Power Reserve:

The caliber 6R31 holds a power reserve of at least 70 hours. To fully wind the mainspring, turn the crown a minimum of 55 times.

Crown Position Functions:

0 (against the case): Clockwise = Manual Winding / Counterclockwise = Nothing
1 (pulled out one click): Time setting clockwise and counterclockwise

Can you overwind the movement?

No. According to the Seiko documentation, manually winding the movement after it is already fully wound will not break the spring.

Stem Removal:

To remove the stem on your 6R31 powered watch, make sure the crown is in position 0 or normal position (not date or time setting position). There is a lever with a small indentation for your tool. Gently press down while pulling the stem out. See official instructions below for more guidance:

Seiko Caliber 4r36 Stem Removal

How often does the Seiko caliber 6R31 need serviced?

According to official Seiko documentation, watches with the caliber 6R31 should be serviced every 2-3 years. Learn all about Seiko service intervals here. At the time of this post, the starting cost of getting this movement overhauled by Seiko is $260.00 USD.

Additional Resources:

  • Seiko 6R31 official instruction manual here
You are reading Caliber Corner, the world's most popular resource for watch movement pics, specs, mods and DIY repairs. Follow @calibercorner on Twitter, Instagram but NOT Facebook. Subscribe on YouTube. Join our mission to spread movement awareness!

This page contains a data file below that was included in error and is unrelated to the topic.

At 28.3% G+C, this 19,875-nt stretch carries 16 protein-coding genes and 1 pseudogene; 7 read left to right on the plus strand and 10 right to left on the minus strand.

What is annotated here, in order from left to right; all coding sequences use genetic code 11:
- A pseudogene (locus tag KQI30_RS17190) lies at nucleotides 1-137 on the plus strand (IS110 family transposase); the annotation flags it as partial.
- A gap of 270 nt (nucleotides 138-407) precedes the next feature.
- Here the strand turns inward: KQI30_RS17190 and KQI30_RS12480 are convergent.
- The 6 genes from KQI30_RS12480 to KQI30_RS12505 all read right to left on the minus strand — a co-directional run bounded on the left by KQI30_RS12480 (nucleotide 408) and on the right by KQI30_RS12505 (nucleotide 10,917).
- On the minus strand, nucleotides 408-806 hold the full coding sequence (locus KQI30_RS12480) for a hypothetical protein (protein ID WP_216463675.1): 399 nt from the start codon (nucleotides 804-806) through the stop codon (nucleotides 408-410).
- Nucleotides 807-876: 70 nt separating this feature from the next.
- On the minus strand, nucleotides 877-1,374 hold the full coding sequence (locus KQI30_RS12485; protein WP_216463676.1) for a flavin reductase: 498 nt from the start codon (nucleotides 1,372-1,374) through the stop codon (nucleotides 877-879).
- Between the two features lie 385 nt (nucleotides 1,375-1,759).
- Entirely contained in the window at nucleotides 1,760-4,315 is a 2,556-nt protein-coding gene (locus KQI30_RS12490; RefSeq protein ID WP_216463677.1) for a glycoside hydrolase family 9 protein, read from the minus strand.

Join the discussion on Seiko Caliber 6R31?

  • Keep comments respectful and follow our community guidelines.
  • Keep comments on the topic of Seiko Caliber 6R31

For off topic or general watch questions, post in the Caliber Corner Forum.


newest most voted
Inline Feedbacks
View all comments
Edward Bakker
Edward Bakker
7 months ago

My King Seiko has this R31 movement. I’ve had in on the wrist for 3 weeks and can report that it’s accurate to about 30 seconds per week. It’s a clearly well regulated specimen. The stated -15/+25 spd is clearly the worst case performance of an unregulated movement.

Edward Bakker
Edward Bakker
5 months ago
Reply to  Edward Bakker

Just a short update on my KS 6R31, based on my experience of it over the past 3 months. Compared to my two other watches, Oris Pro-pilot (Selitta 200) and Oris pointer day (ETA2824), the 6R31 seems to be more accurate. Over a period of 4 weeks it has lost approximately 1.5 minute.
The ETA 2824 has an unregulated variance of +/-12 spd to +/1 30spd. So the performance of this celebrated movement is quite similar to the often derided performance of the 6R31.

Seagull Caliber St19

Join our mission to spread movement awareness!

Members Online

  • admin

Recent Forum Posts

Trending Comments


Seiko Caliber 7S26

There reallt ís a "definite" and "safe" answer to this question - that'll serve for…


Poljot Caliber 2416 “Kosmos”

You can just push the stem with a slightly firm push when it's at the…


Seiko Caliber 7S26

Which serves as the second hand pointer: the sharp edged-point or the ball-end of the…


Seiko Caliber 7S26

Wear your watch with pride, @Kristóf. That magic feeling with - having bought/having had as…


What is a “Workhorse Movement”?

In 1979, I bought a new Rolex Datejust 16030 (Fred's Joalier, salesman named "Rick"). I…


Would love your thoughts, please comment.x